Antioxidant responses of triangle sail mussel Hyriopsis cumingii exposed to toxic Microcystis aeruginosa and thermal stress

Yimeng Liu, Min Yang, Liang Zheng, Haidang Nguyen, Liangping Ni, Shanshan Song, Yanming Sui

Research output: Contribution to journalArticlepeer-review

20 Scopus citations


Harmful algal blooms (HABs) and thermal stress as climate changes become more common in global water ecosystem, especially under eutrophic habitats. Here our study examined the combined impacts of bloom forming cyanobacteria Microcystis aeruginosa and thermal stress on the antioxidant responses of the ecologically important species triangle sail mussel Hyriopsis cumingii. The differential responses of a series of enzymes, e.g. superoxide dismutase (SOD), catalase (CAT), glutathione peroxidase (GPx) and glutathione-S-transferase (GST), as well as signal metabolites including reactive oxygen species (ROS), malondialdehyde (MDA) and glutathione (GSH) involved in antioxidant defense mechanisms were analyzed during 14 d exposure to toxic cyanobacterium M. aeruginosa and 7 d depuration period. The activities of SOD and GPx as well as the content of ROS and MDA in H. cumingii increased, while CAT activity reduced due to M. aeruginosa exposure. Thermal stress resulted in decrease of CAT, the accumulation of GSH and the enhance of GST and SOD. Meanwhile, the interactive effects among M. aeruginosa, thermal stress and time were also observed on most parameters except for GST activity. The total amount of microcystins (MC) in sail mussels increased with concentrations of exposed M. aeruginosa, independently of the presence or absence of thermal stress. Although around 50% of MC in mussels dropped in the depuration period, most parameters showed alterations because of cyanobacteria exposure and thermal stress. Overall, these findings suggested that toxic cyanobacteria or thermal stress induces oxidative stress and severely affects the enzymes activities and intermediates level associated with antioxidant defense mechanisms in sail mussels respectively. More importantly, the toxic impacts on sail mussels could be intensified by their combination.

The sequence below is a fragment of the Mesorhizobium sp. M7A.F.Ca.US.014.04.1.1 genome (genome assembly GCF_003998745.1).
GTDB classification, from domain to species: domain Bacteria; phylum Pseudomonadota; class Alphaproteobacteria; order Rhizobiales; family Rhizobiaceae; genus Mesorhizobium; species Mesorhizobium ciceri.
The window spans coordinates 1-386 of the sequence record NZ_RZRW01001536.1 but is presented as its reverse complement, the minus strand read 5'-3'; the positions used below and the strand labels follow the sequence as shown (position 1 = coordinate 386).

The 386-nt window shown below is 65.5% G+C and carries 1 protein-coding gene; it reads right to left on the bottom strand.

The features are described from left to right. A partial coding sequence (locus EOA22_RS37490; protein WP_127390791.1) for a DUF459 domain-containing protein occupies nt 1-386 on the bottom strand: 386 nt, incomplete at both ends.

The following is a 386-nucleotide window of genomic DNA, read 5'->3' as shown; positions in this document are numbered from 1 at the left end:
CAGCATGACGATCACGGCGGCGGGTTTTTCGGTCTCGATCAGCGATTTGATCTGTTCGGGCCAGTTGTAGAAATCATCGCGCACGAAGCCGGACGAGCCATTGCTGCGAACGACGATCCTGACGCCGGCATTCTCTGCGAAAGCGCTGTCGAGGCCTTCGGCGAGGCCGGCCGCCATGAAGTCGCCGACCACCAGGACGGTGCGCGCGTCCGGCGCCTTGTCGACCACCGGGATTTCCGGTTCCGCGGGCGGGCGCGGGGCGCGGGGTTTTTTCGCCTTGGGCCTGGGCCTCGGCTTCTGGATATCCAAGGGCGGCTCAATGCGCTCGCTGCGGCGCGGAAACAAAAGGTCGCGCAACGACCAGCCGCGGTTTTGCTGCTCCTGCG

Original languageEnglish (US)
Pages (from-to)140754
JournalScience of the Total Environment
StatePublished - Jul 8 2020


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